( Reuters )- State Street Corp (STT.N) said on Thursday that it expected to report strong quarterly operating earnings, which overshadowed news of a $279 million charge for subprime mortgage-related bets and sent the company's shares up more than 7 percent.
The announcement by the world's biggest institutional money manager also sparked a rally in shares of rivals Bank of New York Mellon (BK.N) and Northern Trust Corp (NTRS.O) on hopes of similarly strong results from these companies, which are seen as far less exposed than State Street is to subprime debt.
State Street said the charge of 71 cents per share would address legal and other costs from exposure to and illiquidity in subprime mortgages.
The Boston-based company had said earlier that three customers had sued it in October over investment losses suffered from exposure to subprime investments.
State Street estimated operating earnings of $4.54 to $4.57 per share, excluding the charge, merger costs, and tax adjustments, for the whole of 2007.
That means fourth-quarter earnings would be $1.39 to $1.42 per share. Analysts on average were expecting $1.06, according to Reuters Estimates.
"The investment community is looking beyond the charge and looking at the very, very strong fourth-quarter results," said Nancy Bush, managing member of NAB Research LLC in Aiken, South Carolina. She had estimated operating earnings at $1.09 per share for the period.
State Street, which had about $2 trillion of assets under management on September 30, also said it was replacing William Hunt as its investment management chief.
Hunt, who had led the State Street Global Advisors unit, resigned on Wednesday after nearly three years in the job. James Phalen , 57, head of international operations for investment servicing and investment research and trading, was named the unit's interim president and chief executive, reporting to State Street Corp CEO Ronald Logue.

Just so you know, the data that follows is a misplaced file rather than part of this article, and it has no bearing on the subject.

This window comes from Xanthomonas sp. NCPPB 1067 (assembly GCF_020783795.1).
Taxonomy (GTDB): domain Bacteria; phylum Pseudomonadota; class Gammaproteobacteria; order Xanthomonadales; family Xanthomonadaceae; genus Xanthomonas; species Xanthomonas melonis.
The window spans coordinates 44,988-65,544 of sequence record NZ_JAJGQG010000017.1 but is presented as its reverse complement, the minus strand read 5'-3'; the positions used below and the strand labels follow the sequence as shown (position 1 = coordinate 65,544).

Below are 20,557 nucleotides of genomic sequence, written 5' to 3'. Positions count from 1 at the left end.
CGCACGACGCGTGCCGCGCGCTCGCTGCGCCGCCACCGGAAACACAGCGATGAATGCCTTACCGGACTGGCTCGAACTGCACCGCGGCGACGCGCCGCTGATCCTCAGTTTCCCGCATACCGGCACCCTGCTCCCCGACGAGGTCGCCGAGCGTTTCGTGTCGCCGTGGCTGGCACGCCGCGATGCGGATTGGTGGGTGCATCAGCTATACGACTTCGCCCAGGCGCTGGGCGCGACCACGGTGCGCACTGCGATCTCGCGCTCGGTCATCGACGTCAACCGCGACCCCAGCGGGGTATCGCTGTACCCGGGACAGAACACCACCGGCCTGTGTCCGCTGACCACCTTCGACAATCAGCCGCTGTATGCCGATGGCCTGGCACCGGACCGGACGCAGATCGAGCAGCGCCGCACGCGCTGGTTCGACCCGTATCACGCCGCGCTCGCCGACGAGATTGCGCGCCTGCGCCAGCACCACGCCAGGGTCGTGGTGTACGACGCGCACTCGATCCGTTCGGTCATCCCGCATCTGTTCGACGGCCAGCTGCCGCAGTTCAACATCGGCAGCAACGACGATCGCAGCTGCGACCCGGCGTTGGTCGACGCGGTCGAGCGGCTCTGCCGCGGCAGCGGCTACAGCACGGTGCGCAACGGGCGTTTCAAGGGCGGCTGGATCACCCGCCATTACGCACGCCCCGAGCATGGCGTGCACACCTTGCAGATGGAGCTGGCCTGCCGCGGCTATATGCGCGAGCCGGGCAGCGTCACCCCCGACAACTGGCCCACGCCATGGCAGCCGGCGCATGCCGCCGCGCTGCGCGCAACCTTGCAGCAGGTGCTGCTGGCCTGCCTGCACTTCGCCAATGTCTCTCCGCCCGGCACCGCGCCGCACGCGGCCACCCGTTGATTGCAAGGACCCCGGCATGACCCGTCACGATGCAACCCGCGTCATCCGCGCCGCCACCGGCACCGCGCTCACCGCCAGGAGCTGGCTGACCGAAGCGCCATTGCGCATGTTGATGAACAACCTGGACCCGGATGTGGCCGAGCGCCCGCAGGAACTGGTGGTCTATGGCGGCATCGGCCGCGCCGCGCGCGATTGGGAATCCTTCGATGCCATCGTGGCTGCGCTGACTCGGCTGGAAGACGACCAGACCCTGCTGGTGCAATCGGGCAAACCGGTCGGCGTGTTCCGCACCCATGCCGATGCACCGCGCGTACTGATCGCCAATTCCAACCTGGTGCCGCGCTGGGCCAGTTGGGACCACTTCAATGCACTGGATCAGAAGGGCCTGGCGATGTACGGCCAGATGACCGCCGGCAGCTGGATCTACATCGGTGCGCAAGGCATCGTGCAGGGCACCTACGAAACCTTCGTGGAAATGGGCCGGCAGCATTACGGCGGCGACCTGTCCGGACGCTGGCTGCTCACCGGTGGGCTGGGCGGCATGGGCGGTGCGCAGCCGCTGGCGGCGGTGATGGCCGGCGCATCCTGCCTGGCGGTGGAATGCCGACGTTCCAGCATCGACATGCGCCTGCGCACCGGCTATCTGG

According to a regulatory filing, Hunt is entitled to severance and benefits valued at about $14.1 million. He also agreed not to work for a competitor for 18 months, but may establish a hedge fund after six months or join an independent hedge fund after 12 months, the filing said.
State Street joins a growing list of financial services companies to record losses tied to deteriorating global credit markets.
The company said it expected 2007 net earnings of $3.42 to $3.45 per share.
State Street is also one of the world's largest providers of custody services for institutional investors, overseeing $15.1 trillion of assets.
State Street shares were up 7.3 percent at $84.66 in morning New York Stock Exchange trade, while Bank of New York Mellon rose 3.8 percent to $48.92. On Nasdaq , Northern Trust gained 3.1 percent to $76.34.
"Neither of these companies had the sort of exposure in asset management to subprime that State Street had," said NAB Research's Bush. "So I don't see this as being an industrywide issue."